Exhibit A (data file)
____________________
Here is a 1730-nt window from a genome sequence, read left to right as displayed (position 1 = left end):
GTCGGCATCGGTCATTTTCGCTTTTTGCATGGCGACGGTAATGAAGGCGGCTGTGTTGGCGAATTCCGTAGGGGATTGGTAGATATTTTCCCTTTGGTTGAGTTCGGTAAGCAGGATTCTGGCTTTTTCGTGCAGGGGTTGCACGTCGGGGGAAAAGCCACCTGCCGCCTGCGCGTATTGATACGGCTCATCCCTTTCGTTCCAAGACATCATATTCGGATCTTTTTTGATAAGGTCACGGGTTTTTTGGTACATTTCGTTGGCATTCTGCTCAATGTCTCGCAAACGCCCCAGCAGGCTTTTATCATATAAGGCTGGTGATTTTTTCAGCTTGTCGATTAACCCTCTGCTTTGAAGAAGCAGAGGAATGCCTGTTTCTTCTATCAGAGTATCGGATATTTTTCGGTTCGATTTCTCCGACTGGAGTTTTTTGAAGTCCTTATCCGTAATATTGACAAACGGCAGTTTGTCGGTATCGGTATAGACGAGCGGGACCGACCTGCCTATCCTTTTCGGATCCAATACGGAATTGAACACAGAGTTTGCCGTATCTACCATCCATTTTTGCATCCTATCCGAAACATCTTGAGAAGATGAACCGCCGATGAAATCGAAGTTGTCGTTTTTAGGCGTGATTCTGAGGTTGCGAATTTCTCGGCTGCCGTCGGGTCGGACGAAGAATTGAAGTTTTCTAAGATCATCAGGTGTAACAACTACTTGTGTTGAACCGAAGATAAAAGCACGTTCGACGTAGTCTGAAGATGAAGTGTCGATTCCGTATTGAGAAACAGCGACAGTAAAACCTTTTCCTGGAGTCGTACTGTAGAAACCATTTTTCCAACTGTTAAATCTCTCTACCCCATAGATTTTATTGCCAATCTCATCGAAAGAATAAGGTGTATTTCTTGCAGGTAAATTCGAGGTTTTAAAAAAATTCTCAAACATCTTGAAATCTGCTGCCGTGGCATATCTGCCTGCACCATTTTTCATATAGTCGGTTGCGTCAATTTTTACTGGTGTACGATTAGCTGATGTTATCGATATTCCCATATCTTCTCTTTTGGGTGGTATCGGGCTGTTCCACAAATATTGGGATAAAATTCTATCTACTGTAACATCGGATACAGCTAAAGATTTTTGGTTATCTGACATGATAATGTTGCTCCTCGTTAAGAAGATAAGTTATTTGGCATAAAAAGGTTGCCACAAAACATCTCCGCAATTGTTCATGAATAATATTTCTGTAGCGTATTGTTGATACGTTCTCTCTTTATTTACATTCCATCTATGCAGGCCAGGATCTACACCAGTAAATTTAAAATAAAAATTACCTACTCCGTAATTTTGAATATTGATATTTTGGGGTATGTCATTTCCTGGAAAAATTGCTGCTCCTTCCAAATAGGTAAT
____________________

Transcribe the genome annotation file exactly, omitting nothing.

Here is a 1730-nt window from a genome sequence, read left to right as displayed (position 1 = left end):
GTCGGCATCGGTCATTTTCGCTTTTTGCATGGCGACGGTAATGAAGGCGGCTGTGTTGGCGAATTCCGTAGGGGATTGGTAGATATTTTCCCTTTGGTTGAGTTCGGTAAGCAGGATTCTGGCTTTTTCGTGCAGGGGTTGCACGTCGGGGGAAAAGCCACCTGCCGCCTGCGCGTATTGATACGGCTCATCCCTTTCGTTCCAAGACATCATATTCGGATCTTTTTTGATAAGGTCACGGGTTTTTTGGTACATTTCGTTGGCATTCTGCTCAATGTCTCGCAAACGCCCCAGCAGGCTTTTATCATATAAGGCTGGTGATTTTTTCAGCTTGTCGATTAACCCTCTGCTTTGAAGAAGCAGAGGAATGCCTGTTTCTTCTATCAGAGTATCGGATATTTTTCGGTTCGATTTCTCCGACTGGAGTTTTTTGAAGTCCTTATCCGTAATATTGACAAACGGCAGTTTGTCGGTATCGGTATAGACGAGCGGGACCGACCTGCCTATCCTTTTCGGATCCAATACGGAATTGAACACAGAGTTTGCCGTATCTACCATCCATTTTTGCATCCTATCCGAAACATCTTGAGAAGATGAACCGCCGATGAAATCGAAGTTGTCGTTTTTAGGCGTGATTCTGAGGTTGCGAATTTCTCGGCTGCCGTCGGGTCGGACGAAGAATTGAAGTTTTCTAAGATCATCAGGTGTAACAACTACTTGTGTTGAACCGAAGATAAAAGCACGTTCGACGTAGTCTGAAGATGAAGTGTCGATTCCGTATTGAGAAACAGCGACAGTAAAACCTTTTCCTGGAGTCGTACTGTAGAAACCATTTTTCCAACTGTTAAATCTCTCTACCCCATAGATTTTATTGCCAATCTCATCGAAAGAATAAGGTGTATTTCTTGCAGGTAAATTCGAGGTTTTAAAAAAATTCTCAAACATCTTGAAATCTGCTGCCGTGGCATATCTGCCTGCACCATTTTTCATATAGTCGGTTGCGTCAATTTTTACTGGTGTACGATTAGCTGATGTTATCGATATTCCCATATCTTCTCTTTTGGGTGGTATCGGGCTGTTCCACAAATATTGGGATAAAATTCTATCTACTGTAACATCGGATACAGCTAAAGATTTTTGGTTATCTGACATGATAATGTTGCTCCTCGTTAAGAAGATAAGTTATTTGGCATAAAAAGGTTGCCACAAAACATCTCCGCAATTGTTCATGAATAATATTTCTGTAGCGTATTGTTGATACGTTCTCTCTTTATTTACATTCCATCTATGCAGGCCAGGATCTACACCAGTAAATTTAAAATAAAAATTACCTACTCCGTAATTTTGAATATTGATATTTTGGGGTATGTCATTTCCTGGAAAAATTGCTGCTCCTTCCAAATAGGTAAT